Put it in your mouth: Tasty cuisine off the radar

This week, we’re going to a pizzeria and a churrascaria. You’ll like them both, for their food and their price.

The latest pizzeria to open in Midtown is Atwoods Pizza Café (817 W. Peachtree St., 404-748-9577, atwoodspizza.com). It’s located in a corner of the gargantuan Biltmore Hotel, constructed in 1924. The building, recently acquired by Georgia Tech, is now mainly office space for techies.

Considering its location across from student-swarming Technology Square, it’s not surprising that the café is inexpensive. Granted, the pizza quality is not the best in town, but Executive Chef Rob Phillip’s pies certainly rank way above chain operations. You pay about a $1 an inch—typically $8 for an 8-inch pie at lunch and $12 for 12 inches at dinnertime (white pies run a bit higher than the red ones).

What makes the pies special? Chef Phillips is inspired by the thin Neapolitan style that has become so popular in Atlanta. But he gives us firmer, almost crispy pies instead of the classic gooey Neapolitans.

You can build your own or order one of the 11 composed pies. I’ve tried seven of them. My favorite of the reds was the Festival, slightly spicy and a bit sweet, combining peppadew peppers, sweet fennel sausage, fior di latte mozzarella, caramelized onions, and garlic confit. Of the white pizzas, my favorite was the Zucca with roasted butternut squash, kale, caramelized onion, pancetta, and fior di latte. I don’t usually like pizzas with meat, but Phillips doesn’t overload the pies so that the meats dominate all other flavors. Even the “Sho Me Your Roni”—the only pizza with two meats (fennel sausage and pepperoni)—demonstrates restraint. Now, of course, you are free to create your own meaty garbage heaps.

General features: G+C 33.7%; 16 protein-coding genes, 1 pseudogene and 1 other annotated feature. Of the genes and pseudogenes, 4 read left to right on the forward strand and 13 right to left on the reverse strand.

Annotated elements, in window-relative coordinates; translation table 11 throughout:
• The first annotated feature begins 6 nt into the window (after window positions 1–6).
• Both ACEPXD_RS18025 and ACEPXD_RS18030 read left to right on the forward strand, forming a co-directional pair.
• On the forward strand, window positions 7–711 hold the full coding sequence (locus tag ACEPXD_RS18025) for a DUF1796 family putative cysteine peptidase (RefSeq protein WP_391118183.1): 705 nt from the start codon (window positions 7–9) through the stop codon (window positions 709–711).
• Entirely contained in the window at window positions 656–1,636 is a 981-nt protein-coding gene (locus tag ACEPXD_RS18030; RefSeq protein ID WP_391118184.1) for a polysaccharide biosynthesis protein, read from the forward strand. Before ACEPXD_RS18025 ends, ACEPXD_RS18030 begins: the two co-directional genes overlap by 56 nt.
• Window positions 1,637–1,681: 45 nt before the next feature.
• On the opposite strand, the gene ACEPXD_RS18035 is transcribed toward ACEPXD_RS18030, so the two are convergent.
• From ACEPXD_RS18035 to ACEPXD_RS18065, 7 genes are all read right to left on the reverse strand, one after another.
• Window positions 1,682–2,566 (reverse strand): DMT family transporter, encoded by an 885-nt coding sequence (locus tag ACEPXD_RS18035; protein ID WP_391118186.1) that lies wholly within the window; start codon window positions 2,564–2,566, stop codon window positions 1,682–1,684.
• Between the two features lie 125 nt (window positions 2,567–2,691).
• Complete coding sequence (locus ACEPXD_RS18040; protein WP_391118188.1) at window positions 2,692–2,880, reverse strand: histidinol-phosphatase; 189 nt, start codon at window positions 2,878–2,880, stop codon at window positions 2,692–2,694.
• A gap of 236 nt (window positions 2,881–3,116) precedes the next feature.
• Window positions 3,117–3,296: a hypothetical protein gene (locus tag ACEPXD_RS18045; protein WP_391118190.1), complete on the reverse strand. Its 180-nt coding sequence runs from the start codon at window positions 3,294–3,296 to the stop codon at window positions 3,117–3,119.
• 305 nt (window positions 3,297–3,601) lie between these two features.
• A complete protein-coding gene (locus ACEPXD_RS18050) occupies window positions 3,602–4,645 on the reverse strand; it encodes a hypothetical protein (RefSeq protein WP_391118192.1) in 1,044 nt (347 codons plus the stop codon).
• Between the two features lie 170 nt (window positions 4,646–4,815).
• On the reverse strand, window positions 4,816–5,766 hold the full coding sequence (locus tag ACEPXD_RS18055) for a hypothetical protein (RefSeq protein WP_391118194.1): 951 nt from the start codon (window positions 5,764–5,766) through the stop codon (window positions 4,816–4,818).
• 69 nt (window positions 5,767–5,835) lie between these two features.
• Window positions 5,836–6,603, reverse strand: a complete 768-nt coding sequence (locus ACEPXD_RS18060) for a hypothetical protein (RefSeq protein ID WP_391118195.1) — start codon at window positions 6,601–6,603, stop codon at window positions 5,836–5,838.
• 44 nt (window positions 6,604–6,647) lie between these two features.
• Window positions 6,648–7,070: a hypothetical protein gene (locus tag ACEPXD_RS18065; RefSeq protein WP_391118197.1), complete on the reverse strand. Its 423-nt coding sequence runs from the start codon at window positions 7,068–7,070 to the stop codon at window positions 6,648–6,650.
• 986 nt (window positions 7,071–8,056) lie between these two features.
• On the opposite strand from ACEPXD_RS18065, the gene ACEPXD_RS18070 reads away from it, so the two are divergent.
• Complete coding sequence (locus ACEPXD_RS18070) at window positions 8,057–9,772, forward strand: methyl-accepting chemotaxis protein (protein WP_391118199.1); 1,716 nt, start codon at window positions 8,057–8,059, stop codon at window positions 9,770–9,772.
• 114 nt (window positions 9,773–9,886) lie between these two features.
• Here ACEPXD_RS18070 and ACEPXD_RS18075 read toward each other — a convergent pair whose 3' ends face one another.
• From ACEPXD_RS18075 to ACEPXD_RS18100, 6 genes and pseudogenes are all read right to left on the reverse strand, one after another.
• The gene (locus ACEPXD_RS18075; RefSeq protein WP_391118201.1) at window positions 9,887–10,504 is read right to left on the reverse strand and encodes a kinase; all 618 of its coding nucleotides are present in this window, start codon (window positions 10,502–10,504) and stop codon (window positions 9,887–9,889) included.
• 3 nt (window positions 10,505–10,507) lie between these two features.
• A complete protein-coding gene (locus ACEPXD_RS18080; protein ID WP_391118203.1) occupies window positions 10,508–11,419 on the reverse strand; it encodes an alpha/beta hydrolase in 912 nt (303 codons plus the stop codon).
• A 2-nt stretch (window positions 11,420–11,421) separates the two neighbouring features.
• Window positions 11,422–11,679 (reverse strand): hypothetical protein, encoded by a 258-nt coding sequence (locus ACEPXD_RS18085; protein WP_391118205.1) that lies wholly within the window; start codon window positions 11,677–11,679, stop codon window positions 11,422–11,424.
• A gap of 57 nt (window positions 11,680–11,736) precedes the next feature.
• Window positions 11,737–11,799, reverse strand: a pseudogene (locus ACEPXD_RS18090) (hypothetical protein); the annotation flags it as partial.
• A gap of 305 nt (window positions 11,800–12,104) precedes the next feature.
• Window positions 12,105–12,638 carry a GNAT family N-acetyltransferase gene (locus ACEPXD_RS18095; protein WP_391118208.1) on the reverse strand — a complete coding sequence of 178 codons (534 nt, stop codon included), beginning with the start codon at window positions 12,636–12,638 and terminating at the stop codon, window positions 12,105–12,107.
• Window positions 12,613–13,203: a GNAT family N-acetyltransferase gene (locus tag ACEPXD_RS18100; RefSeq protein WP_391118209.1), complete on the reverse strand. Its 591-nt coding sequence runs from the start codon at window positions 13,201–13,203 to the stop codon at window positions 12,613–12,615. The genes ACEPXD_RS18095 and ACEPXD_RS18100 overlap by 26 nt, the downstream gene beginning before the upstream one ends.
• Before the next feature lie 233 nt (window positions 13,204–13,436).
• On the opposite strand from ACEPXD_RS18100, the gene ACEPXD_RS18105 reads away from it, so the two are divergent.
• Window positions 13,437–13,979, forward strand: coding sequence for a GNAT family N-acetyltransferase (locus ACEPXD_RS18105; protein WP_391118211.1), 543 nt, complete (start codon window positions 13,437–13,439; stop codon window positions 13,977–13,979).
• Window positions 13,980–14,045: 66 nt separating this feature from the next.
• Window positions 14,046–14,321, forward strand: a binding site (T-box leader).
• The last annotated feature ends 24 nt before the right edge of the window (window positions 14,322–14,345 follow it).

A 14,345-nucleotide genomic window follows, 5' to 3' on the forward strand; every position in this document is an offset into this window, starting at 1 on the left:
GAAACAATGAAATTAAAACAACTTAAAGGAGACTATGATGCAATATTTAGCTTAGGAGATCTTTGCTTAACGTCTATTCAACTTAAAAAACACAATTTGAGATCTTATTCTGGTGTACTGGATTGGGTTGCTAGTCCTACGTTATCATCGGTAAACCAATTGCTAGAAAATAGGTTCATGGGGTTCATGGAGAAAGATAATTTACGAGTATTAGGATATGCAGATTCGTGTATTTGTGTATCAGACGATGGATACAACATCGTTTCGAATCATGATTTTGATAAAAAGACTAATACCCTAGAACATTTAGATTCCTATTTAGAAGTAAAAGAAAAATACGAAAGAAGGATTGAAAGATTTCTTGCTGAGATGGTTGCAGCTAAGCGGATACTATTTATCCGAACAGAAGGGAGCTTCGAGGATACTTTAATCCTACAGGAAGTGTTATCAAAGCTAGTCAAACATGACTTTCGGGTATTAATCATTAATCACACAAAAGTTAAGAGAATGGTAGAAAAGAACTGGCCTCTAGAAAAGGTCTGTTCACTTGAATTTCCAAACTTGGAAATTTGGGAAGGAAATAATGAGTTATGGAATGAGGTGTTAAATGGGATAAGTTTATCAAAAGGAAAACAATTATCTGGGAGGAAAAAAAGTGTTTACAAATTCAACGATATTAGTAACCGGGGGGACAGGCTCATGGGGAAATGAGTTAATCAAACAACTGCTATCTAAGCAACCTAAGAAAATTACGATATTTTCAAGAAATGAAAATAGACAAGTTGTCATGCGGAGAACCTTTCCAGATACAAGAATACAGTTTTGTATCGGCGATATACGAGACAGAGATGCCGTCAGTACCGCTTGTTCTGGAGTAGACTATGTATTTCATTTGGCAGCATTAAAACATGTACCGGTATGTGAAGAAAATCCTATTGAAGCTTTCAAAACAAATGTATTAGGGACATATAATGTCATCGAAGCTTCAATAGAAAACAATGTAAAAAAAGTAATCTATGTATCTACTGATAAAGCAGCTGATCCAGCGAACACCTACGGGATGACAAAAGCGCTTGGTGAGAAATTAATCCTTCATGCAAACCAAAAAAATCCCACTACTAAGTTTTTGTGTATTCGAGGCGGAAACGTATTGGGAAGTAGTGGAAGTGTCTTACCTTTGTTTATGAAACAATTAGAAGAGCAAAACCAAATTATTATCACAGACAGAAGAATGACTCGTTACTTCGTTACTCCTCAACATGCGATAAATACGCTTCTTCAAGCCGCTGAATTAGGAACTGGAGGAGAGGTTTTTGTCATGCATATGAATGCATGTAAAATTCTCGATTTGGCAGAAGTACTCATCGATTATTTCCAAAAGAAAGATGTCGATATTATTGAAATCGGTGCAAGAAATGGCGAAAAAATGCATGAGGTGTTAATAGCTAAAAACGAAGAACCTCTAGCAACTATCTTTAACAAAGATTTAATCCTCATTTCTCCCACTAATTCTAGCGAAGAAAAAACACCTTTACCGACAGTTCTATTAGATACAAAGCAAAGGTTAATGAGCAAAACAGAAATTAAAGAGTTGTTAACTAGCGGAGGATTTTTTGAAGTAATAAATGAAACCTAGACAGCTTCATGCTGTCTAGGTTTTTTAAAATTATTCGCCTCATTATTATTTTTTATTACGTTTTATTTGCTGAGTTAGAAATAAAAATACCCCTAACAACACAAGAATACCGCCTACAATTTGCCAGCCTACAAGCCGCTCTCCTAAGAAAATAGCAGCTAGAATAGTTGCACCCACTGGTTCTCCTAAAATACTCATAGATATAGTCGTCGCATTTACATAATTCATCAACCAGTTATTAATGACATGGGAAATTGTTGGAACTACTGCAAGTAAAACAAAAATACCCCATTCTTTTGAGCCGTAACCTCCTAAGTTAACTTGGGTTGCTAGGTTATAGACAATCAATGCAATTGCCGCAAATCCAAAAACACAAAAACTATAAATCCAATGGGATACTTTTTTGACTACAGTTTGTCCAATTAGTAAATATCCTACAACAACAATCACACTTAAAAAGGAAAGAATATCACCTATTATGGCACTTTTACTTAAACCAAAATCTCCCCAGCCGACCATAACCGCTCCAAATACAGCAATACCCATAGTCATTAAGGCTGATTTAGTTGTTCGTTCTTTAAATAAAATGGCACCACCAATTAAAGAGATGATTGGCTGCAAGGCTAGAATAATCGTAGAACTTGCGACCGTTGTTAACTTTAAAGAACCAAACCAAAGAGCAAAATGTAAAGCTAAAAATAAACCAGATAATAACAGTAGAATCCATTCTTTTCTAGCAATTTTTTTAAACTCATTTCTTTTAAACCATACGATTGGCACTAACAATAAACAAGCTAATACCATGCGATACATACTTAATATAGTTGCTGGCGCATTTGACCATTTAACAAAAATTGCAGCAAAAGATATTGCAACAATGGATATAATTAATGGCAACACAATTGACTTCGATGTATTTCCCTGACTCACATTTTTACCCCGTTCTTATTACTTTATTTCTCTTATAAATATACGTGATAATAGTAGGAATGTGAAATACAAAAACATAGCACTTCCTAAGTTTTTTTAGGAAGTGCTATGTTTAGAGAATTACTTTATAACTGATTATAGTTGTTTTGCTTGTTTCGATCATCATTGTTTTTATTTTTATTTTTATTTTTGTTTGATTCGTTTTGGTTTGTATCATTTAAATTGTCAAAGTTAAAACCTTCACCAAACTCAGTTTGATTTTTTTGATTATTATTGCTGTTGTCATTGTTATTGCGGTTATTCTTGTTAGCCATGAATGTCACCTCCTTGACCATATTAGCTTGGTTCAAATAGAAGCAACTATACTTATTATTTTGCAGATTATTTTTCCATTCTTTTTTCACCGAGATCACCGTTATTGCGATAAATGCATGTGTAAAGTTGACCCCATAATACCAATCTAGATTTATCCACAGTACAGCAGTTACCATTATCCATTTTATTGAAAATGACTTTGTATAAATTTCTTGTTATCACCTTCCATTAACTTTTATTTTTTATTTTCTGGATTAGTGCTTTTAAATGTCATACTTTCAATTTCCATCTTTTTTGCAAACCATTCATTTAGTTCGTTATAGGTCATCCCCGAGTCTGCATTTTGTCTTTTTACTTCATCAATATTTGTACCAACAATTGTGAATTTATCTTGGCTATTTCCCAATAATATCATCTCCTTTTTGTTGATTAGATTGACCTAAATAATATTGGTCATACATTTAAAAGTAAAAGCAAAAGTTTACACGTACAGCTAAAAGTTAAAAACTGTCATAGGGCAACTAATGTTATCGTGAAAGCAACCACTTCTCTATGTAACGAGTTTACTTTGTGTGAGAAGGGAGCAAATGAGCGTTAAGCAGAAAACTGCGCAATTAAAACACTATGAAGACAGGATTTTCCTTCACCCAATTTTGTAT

I was disappointed that the meatless margherita, the usual test of any pizzeria, was bizarrely rococo with four cheeses that confused my mouth – a shame since among them is luscious burrata. Still, my only serious dislike was the white Tartufo, piled with tasteless cremini mushrooms, flavored with white truffle oil, a substance that should be forced into mandatory extinction.

Atwoods also offers salads, soup and six sandwiches ($8.50-$10). Warning: seating is limited to a few community tables and a small patio.

If you want an affordable version of a Brazilian churrascaria, head to Rio de Janeiro (1260 Powers Ferry. Rd, Marietta, 770-952-9556). It’s just off I-75, so it’s actually a brief drive from the Big City. For about $15 at dinner – less at lunch –you get all-you-can-eat meats grilled behindthe counter. There’s everything from steak to chicken hearts (which I love). The price includes unlimited access to a buffet of salads and a few oddities like a kind of Brazilian lasagna. What wasn’t there was fejoada, the traditional Brazilian stew I love. It is only available weekends.

Be warned: If you are looking for pretty, you won’t find it here. It’s a homey café with no décor and limited service. During my visit with four friends, there were only two employees on the premises and we didn’t hear any clear descriptions of the food in English. But that doesn’t matter. You get to eat all you want, so it’s a great adventure.

Cliff Bostock, PhD, is a longtime Atlanta food critic and former psychotherapist who now practices life coaching for creative types; 404-518-4415.